I’m guessing that most of us can recall the first poem that dragged us into this curious means of expression, the first poem that demonstrated what poetry is about and what it can do. I’ve said before that mine was R S Thomas’ ‘Welsh Lanscape’, a poem that hit me with the force of a sledgehammer in an English class in 1968 when I was thirteen. Since then I think I’ve always understood that poetry is in some way special without wanting to work out what that specialness might be about.
This poem wasn’t being taught or explained to me, it was something I came across by chance in an anthology.
I think that I also need to point out that there was nothing in my personal background to suggest an affinity with things poetic, a family engaged in small-scale commerce with no experience of higher education and my interests at the time being focused on sport. So, it wasn’t as if I’d given poetry some attention, it simply hadn’t crossed my field of vision until that afternoon and suddenly/instantly I knew that:
- poetry could do things that prose couldn’t;
- these things were reasonably simple but worked really well;
- this particular poem hinted at other tricks that poetry could perform.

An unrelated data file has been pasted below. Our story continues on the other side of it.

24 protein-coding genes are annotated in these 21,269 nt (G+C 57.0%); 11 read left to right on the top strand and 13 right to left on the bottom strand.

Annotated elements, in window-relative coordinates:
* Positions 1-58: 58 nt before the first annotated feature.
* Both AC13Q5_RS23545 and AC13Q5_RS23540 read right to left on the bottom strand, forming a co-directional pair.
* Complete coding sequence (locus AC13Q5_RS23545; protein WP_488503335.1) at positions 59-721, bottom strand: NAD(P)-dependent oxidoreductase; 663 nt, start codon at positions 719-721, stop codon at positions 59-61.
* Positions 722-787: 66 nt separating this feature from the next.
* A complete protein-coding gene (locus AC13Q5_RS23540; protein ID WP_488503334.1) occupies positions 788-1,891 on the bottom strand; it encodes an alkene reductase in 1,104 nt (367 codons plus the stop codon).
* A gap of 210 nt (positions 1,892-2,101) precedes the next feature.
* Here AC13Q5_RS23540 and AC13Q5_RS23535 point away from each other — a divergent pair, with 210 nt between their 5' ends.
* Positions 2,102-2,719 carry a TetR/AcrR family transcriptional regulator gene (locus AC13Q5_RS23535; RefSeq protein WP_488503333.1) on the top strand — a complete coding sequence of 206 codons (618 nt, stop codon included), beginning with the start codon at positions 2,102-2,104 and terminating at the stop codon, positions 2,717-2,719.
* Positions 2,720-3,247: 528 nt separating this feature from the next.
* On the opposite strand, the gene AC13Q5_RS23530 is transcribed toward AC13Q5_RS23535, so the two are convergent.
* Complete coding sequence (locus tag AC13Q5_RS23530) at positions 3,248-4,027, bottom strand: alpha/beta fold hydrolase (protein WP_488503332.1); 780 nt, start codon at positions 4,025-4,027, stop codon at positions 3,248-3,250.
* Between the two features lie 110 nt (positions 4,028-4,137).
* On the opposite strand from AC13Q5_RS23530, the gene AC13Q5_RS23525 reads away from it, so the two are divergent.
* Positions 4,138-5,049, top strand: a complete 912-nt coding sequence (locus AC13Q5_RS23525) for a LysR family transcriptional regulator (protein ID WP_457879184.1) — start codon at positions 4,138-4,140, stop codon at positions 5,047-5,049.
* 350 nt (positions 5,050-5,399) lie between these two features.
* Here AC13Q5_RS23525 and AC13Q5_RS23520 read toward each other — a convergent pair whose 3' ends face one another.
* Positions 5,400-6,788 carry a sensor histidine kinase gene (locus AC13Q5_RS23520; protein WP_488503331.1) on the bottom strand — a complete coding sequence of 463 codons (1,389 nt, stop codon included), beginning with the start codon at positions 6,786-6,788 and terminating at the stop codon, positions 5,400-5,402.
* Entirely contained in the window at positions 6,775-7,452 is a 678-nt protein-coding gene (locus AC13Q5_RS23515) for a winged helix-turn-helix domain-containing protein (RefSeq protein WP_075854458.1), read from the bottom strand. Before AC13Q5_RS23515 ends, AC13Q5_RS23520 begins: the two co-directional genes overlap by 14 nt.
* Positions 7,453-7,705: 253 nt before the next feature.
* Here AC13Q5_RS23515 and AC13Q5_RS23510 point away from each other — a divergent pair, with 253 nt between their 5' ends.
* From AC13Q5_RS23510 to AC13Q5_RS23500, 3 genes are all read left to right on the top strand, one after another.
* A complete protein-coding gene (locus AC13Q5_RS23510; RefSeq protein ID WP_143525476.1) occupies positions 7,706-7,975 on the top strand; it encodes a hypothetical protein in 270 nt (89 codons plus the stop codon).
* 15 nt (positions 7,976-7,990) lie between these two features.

In order to illustrate this, I set out below this poem in its entirety:
To live in Wales is to be conscious
At dusk of the spilled blood
That went to the making of the wild sky.
Dyeing the immaculate rivers
In all their courses.
It is to be aware,
Above the noisy tractor
And hum of the machine
Of strife in the strung woods,
Vibrant with sped arrows.
You cannot live in the present,
At least not in Wales.
There is the language for instance,
The soft consonants
Strange to the ear.
There are cries in the dark at night
As owls answer the moon,
And thick ambush of shadows,
Hushed at the fields' corners.
There is no present in Wales,
And no future:
There is only the past,
Brittle with relics,
Wind-bitten towers and castles
With sham ghosts;
Mouldering quarries and mines;
And an impotent people,
Sick with inbreeding,
Worrying the carcase of an old song.
I am the first to admit that the above isn’t perfect but it does contain a lot of really good and effective material. The line that has stood out most in the last forty four years is ‘Vibrant with sped arrows’ because it marks the point of revelation, the realisation that very few words could do many different things at once and in a way that made more ‘sense’ than prose. At the time this line struck me because it was speaking of strife but also of the passing and trajectory of time as it is played out across the landscape. The ‘strung woods’ is also wonderfully redolent of many different things- musical instruments, execution, stress all of which tie in with the description og the arrows. ‘Sped’ is also a wonderful way of describing something in flight.
Of course, it is the first line that initially caught my eye and I think it did so because the clarity of the statement, without equivocation or ‘fluff’ challenged my assumption that poetry had to be somehow vague and evocative rather than precise.